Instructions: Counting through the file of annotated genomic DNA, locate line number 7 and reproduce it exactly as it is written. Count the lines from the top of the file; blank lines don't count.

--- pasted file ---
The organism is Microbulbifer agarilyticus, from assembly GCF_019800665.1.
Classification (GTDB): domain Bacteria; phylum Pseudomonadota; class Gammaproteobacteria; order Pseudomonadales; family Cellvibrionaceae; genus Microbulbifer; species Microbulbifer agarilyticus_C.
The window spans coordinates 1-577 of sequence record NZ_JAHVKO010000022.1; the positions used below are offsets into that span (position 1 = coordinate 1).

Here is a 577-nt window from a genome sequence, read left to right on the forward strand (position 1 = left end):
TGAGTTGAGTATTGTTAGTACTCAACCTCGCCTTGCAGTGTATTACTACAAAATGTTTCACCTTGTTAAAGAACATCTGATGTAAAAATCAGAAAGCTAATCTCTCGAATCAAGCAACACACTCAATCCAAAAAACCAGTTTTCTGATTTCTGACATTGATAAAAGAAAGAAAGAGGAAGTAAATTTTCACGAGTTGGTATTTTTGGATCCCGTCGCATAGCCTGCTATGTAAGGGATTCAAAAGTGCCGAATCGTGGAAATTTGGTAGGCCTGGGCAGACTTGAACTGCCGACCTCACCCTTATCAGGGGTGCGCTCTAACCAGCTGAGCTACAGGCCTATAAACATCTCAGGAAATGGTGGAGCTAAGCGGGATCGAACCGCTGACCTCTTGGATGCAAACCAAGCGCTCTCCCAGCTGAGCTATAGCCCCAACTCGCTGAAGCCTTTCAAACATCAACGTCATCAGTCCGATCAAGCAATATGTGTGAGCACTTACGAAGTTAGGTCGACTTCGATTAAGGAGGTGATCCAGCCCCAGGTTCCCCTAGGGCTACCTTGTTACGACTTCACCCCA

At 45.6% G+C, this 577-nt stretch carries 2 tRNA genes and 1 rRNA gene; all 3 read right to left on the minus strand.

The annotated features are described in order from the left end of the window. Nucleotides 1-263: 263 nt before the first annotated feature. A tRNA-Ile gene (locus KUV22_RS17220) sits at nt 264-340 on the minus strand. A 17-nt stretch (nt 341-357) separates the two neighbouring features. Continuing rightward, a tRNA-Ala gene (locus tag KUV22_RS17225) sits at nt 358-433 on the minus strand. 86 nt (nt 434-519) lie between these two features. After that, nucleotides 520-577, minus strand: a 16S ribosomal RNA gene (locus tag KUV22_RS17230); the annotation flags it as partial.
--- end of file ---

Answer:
The annotated features are described in order from the left end of the window. Nucleotides 1-263: 263 nt before the first annotated feature. A tRNA-Ile gene (locus KUV22_RS17220) sits at nt 264-340 on the minus strand. A 17-nt stretch (nt 341-357) separates the two neighbouring features. Continuing rightward, a tRNA-Ala gene (locus tag KUV22_RS17225) sits at nt 358-433 on the minus strand. 86 nt (nt 434-519) lie between these two features. After that, nucleotides 520-577, minus strand: a 16S ribosomal RNA gene (locus tag KUV22_RS17230); the annotation flags it as partial.